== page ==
Morgan Johansson, Social Democratic chair of the Riksdag’s standing committee on the administration of justice, says his party should now support the government on the issue of allowing Säpo access to information from the National Defence Radio Establishment (Försvarets radioanstalt, FRA), newspaper Svenska Dagbladet (SvD) reported on Tuesday.
Previously, the Social Democrats have been against allowing Säpo to request intelligence from FRA, which–despite its name–is a civilian agency supporting the defence ministry that specialises in signals intelligence and offers support to government authorities and state-owned companies regarding IT security
In addition, Johansson wants his party to abandon an election promise to scrap a controversial wiretapping law that gave FRA sweeping surveillance powers.
The measure, known as the FRA law, was first approved by the Riksdag in 2008, only to be sent back for revision following complaints by privacy activists.
A revised person of the bill was approved in October 2009 which gives FRA — a civilian agency despite its name — the right to tap all cross-border internet and telephone communication.
“I urge the government to present a proposal that also facilitates allowing Säpo to get information from FRA,” Johansson told the newspaper.
Citing the terror attack in central Stockholm on Saturday, Johansson is seeking an agreement in the issue that crosses party lines.
The ruling centre-right government coalition parties have long agreed that Säpo should be able to order signals intelligence from FRA, but whether such decisions should be up to FRA or an independent body to manage it is a matter currently under investigation.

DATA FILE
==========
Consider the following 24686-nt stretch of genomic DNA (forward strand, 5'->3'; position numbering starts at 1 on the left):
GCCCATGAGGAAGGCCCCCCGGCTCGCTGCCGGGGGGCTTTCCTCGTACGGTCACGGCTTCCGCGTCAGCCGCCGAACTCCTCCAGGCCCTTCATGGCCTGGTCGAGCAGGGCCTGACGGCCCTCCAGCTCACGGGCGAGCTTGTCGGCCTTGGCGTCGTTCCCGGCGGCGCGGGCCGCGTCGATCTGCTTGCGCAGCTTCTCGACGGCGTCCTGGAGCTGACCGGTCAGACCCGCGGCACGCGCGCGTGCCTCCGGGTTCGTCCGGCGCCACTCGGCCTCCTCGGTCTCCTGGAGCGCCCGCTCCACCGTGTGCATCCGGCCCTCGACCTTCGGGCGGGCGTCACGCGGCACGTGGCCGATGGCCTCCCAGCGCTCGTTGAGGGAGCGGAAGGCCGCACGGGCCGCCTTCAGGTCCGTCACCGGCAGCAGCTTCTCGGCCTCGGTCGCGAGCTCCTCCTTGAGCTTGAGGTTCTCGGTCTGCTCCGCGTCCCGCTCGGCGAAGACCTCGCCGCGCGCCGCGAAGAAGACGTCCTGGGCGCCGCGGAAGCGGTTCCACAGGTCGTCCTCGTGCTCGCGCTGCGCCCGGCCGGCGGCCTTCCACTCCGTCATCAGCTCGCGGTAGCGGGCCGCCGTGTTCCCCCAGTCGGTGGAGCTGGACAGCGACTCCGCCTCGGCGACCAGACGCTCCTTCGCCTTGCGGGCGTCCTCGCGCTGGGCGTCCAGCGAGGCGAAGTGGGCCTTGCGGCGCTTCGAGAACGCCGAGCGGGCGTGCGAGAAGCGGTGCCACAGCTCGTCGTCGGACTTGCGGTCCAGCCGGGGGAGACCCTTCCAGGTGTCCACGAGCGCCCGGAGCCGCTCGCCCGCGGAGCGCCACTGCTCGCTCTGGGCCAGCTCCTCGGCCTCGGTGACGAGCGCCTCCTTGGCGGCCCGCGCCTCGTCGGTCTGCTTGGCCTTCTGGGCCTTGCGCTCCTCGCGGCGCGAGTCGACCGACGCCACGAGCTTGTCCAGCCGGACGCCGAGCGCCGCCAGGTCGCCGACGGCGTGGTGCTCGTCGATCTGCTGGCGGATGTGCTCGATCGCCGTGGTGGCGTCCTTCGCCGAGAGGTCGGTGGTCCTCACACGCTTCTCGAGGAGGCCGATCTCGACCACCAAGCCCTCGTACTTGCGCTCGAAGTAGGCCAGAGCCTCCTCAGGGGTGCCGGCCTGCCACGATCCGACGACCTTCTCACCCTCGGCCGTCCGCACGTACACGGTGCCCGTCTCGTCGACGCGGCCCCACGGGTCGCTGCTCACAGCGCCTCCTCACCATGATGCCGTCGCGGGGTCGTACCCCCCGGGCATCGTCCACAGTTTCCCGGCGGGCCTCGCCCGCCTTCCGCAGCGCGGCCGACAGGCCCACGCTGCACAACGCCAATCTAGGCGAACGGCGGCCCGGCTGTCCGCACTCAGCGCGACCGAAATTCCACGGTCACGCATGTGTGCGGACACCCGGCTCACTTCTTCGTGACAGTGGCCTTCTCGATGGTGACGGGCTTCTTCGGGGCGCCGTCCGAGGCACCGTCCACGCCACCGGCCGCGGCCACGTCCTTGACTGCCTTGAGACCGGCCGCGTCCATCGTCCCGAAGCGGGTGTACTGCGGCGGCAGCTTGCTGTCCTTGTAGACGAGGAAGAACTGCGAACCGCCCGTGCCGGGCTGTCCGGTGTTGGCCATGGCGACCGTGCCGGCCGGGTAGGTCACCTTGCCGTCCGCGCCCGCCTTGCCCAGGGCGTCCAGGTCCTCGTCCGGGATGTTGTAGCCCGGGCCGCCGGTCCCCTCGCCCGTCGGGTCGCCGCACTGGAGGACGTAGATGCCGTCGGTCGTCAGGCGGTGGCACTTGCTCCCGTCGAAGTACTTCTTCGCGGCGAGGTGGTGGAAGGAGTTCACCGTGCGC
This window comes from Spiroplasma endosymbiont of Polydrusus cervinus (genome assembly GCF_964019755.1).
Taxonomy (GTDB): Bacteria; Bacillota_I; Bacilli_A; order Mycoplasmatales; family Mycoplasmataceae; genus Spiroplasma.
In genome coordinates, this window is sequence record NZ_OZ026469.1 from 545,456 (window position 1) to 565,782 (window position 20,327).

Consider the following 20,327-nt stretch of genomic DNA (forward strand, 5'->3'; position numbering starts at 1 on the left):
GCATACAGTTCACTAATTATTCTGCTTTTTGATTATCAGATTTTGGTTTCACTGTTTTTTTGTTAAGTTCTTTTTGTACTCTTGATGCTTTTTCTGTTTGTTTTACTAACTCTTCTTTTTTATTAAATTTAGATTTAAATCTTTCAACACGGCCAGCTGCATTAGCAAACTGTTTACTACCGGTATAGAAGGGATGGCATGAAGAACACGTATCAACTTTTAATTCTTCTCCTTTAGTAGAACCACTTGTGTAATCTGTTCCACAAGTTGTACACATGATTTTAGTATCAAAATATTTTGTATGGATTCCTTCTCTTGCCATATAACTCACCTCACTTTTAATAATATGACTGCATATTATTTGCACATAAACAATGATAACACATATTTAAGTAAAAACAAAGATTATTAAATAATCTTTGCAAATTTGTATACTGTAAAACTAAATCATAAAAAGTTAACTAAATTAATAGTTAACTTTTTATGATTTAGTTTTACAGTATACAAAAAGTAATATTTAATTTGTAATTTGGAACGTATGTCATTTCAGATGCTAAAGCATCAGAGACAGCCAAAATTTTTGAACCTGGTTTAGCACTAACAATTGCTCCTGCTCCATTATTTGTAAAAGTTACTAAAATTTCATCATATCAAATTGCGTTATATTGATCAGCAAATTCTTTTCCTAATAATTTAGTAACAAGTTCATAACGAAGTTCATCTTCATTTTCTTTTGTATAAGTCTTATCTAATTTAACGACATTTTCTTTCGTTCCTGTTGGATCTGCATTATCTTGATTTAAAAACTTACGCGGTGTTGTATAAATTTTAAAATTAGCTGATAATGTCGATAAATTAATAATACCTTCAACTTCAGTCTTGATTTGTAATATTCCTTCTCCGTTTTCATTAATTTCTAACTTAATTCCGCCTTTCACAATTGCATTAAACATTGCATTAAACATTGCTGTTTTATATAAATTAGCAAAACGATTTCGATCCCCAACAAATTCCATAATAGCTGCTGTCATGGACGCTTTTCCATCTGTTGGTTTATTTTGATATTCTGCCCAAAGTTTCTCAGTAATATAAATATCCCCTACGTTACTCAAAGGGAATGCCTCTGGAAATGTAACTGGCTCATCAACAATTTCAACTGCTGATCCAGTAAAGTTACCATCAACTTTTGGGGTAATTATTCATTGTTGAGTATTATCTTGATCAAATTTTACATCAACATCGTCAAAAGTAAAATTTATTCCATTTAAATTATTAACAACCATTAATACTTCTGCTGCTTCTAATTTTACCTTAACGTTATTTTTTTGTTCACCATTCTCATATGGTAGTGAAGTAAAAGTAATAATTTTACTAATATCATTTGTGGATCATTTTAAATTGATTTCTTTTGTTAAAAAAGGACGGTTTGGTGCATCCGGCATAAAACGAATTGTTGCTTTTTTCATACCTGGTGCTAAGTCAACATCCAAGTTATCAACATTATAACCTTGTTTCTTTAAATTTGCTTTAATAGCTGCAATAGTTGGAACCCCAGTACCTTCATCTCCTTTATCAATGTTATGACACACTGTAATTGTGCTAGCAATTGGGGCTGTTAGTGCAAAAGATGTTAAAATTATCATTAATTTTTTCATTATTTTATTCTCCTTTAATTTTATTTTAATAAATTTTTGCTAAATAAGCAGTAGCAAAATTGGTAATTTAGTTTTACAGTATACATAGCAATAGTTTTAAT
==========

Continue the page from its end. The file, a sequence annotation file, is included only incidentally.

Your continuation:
The proposal will be presented to Justice Minister Beatrice Ask in March.
Before the election, the Social Democrats and Green and Left Parties pledged to rescind the criticised FRA law. However, Johansson now said that he sees no sense in “starting over at square one.”
“The mistake was that Säpo was not allowed to take part and that can be corrected,” he said.
Since December of last year, Säpo has no longer been able to order surveillance from FRA. However, Säpo has still been able to receive information from FRA, and had the latter received information about a planned terrorist attack in Stockholm, Säpo would have also had access to the information.
The question many are asking, however, is whether or not the limitations for Säpo included in the FRA-law may have contributed to Saturday’s suicide bomber being completely unknown to Säpo prior to the attack.
“We need signals intelligence. But we don’t know it would have helped in this case, it would only be speculation,” Säpo spokeswoman Sofia Oliv told TT.